Its amazing how picky a fish can be. In any type of fishing we all have run into it. There is such a large variety of ways to not catch a fish, that I don’t even need to describe it…you’ve been there. Well, in fly fishing for trout there is a select diet on the menu. If your a bobber fisherman and throw a worm out there, sure that may work if they want a worm, but it won’t work if all they want is a midge. See, the biggest trout within a naturally reproducing river is like a beautiful woman on a mighty fine evening at an very elequant restaurant. She doesn’t care that you exist. She picked a spot where she can be seen but not bothered. She wants to drink her sparkling water, and eat her vegan mini-food with an upward nose to anything less than perfect. Of coarse, there are the cheeseburger and flies trout over at the bar, but they are nothing like this trout. A trout that can attract this much attention on a daily basis is heavily pressured. Your not the first person to pick up some line, and throw it her way. She knows exactly what she came there for. To be seen, and eat exactly what she ordered.
I ran into this trout over and over again at Cheeseman Canyon the other day. Now, I have to admit I first walked into the canyon like I was going to have my pick of the evening. I walked right up to the first couple fish I saw and didn’t even have my rod rigged up yet…I walked up an was like, pshhht, yah, like what-eve, as if you have a chance at THIS. I’ll have plenty of time to walk around and choose the right one for me, who cares if I spook a couple. I slowly walked upstream on a long sandy flat, being careful to not make any noise. The river was ranging from one to two feet deep, the bottom of the river was mostly a sandstone color with a couple patches of shallow weeds. I saw maybe 6 fish as I walked the 50 yard stretch. I got to the top of the flat where the river was turning off a rock ledge on the far bank, it ran through a couple rocks and dumped into a definitive pool. I stopped, put my backpack down and got my rod rigged up. There were a couple of teenagers wrapping up their afternoon, and heading back on the trail to the parking lot. I looked up for a moment and I asked them, ” How’d you do?”. The two boys dressed in the finest fly fishing apparel parents money can buy said, “We saw a bunch of them!”. So…you got skunked is what your telling me, “Did you catch any?”, I quickly replied with hope I was wrong. The pre-reserved response I awaited, “No.” I continued to think to myself, of coarse you didn’t, look at yourselves, no mature sophisticated trout in their right mind would have anything to do with you. The boys start there trek back up the mountain and I graciously waited until they were a good distance away before I started fishing. I didn’t want to embarrass them with a first cast catch. I tied my rig up and found a couple 15-17″ fish that I was finally ready to warm-up on. I figure, well, it’s not exactly what I’m looking for, but it’ll have to do…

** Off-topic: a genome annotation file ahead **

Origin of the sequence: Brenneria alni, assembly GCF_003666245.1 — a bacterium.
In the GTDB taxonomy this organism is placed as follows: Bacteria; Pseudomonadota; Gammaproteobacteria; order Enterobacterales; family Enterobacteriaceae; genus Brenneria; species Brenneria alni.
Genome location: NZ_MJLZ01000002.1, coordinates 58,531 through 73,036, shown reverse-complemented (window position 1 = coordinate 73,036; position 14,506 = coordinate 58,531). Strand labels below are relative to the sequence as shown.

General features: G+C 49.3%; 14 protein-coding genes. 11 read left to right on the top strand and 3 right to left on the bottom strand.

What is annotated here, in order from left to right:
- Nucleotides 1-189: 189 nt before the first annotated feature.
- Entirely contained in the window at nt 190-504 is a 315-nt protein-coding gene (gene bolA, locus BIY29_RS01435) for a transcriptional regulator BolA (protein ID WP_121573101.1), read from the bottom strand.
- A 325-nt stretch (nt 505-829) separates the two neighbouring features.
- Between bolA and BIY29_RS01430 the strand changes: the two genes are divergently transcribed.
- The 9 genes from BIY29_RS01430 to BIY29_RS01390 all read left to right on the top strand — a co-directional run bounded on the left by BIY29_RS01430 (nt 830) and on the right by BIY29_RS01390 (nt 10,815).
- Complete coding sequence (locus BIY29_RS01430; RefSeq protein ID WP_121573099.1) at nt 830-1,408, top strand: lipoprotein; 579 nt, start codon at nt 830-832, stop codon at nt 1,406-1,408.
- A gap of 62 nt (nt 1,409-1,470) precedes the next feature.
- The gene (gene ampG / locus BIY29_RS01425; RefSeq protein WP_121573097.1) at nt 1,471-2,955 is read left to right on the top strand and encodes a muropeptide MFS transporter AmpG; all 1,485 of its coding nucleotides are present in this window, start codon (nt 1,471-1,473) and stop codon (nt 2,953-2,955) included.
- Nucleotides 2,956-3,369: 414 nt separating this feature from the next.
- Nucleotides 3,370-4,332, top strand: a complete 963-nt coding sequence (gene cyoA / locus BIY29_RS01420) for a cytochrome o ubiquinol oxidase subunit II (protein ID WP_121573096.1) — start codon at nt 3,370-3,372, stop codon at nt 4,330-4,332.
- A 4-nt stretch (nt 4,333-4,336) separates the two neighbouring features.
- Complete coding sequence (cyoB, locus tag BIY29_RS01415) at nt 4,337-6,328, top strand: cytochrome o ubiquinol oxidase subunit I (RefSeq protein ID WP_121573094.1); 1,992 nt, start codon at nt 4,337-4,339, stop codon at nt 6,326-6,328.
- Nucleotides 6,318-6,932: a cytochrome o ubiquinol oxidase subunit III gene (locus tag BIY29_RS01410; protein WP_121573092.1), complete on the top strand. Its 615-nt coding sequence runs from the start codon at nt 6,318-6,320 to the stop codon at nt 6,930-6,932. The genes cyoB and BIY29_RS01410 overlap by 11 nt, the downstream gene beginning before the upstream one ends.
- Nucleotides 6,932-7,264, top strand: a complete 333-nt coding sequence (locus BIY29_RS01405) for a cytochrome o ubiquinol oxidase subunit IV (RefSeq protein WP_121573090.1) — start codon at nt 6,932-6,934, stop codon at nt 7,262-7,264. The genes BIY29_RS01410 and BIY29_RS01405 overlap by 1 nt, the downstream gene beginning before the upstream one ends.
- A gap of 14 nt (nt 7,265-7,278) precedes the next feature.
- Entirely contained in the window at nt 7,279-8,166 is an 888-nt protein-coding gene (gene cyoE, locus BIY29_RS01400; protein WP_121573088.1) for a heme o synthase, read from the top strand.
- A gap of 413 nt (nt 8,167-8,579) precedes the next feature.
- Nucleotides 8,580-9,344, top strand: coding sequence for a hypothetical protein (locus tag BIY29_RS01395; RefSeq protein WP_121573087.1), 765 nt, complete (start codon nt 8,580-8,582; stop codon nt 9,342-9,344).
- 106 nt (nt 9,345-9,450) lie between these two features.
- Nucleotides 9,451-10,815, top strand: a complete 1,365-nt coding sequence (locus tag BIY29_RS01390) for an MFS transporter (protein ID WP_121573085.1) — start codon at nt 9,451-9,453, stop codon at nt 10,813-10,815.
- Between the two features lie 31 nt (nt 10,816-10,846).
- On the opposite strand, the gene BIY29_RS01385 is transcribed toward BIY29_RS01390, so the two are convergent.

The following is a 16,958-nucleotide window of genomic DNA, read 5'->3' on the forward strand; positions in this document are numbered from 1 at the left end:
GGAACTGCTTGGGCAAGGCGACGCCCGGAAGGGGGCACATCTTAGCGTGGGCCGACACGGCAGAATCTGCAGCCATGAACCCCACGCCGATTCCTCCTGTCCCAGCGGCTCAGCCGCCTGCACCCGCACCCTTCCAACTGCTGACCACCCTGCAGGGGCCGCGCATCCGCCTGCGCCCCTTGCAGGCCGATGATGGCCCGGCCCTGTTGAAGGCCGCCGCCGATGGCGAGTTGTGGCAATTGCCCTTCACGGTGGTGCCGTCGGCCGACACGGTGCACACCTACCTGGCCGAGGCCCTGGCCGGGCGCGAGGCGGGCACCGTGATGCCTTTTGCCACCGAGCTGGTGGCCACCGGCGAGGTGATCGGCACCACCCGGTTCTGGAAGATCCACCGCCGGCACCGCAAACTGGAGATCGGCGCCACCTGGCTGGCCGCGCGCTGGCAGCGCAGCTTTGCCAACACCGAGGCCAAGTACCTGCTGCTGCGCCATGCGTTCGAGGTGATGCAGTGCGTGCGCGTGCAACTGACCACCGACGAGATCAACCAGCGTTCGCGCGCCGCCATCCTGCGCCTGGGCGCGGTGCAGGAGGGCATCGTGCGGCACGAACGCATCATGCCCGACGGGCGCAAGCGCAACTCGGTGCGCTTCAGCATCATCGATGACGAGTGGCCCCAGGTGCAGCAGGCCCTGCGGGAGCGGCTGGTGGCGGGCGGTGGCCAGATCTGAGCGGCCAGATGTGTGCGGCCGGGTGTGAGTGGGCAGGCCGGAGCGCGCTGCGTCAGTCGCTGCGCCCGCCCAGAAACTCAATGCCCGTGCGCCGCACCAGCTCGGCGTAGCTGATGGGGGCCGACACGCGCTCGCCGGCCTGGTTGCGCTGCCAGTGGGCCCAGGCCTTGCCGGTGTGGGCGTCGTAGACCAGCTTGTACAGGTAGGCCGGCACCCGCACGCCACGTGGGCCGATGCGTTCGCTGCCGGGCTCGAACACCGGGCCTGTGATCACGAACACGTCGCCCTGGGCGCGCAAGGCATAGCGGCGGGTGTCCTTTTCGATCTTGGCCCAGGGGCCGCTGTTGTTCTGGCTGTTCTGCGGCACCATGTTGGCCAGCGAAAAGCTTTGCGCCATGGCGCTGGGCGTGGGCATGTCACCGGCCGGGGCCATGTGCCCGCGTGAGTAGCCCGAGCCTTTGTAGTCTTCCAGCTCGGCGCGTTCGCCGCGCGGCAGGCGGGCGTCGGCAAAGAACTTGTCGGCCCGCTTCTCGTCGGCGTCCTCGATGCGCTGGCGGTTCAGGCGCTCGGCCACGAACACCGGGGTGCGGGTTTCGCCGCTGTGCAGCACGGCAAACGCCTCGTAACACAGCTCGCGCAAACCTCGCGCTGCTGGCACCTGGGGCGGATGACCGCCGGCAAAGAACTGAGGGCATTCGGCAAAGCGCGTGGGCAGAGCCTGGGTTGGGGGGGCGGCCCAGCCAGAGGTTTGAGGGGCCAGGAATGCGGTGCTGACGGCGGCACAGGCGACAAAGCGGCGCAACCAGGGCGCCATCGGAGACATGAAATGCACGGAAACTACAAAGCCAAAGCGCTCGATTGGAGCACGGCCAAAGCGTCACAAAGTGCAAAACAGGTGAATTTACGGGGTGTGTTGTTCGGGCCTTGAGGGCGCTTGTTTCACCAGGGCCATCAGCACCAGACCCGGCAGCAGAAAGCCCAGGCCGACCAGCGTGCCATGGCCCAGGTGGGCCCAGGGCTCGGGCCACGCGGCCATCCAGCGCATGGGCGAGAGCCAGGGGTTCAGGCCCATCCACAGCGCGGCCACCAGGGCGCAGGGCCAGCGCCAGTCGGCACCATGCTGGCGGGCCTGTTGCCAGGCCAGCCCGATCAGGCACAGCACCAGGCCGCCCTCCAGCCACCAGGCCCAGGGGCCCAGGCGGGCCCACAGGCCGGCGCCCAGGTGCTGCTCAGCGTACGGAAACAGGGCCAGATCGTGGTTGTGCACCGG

- ……..3 hours later…….I caught my first fish
So, yes, beautiful fish, but it was one of very few. It wasn’t until I started turning over some rocks until I relearn the difference between what I wanted the fish to eat, and what was on the menu. Checking out the insects above and below the water is normally how I start every day of fishing. Its not everyday that you get the chance to go fishing, but in places like this, it is everyday that they have been pitched a pick-up line just like the one your throwing. It is unbelievably inconceivably on the verge of irrational how these fish choose which fly they are going to eat. Presentation is a big part, but if your fly isn’t even in the ballpark of what they want, you don’t stand a chance. Here is a look at the midge in this fishes mouth.
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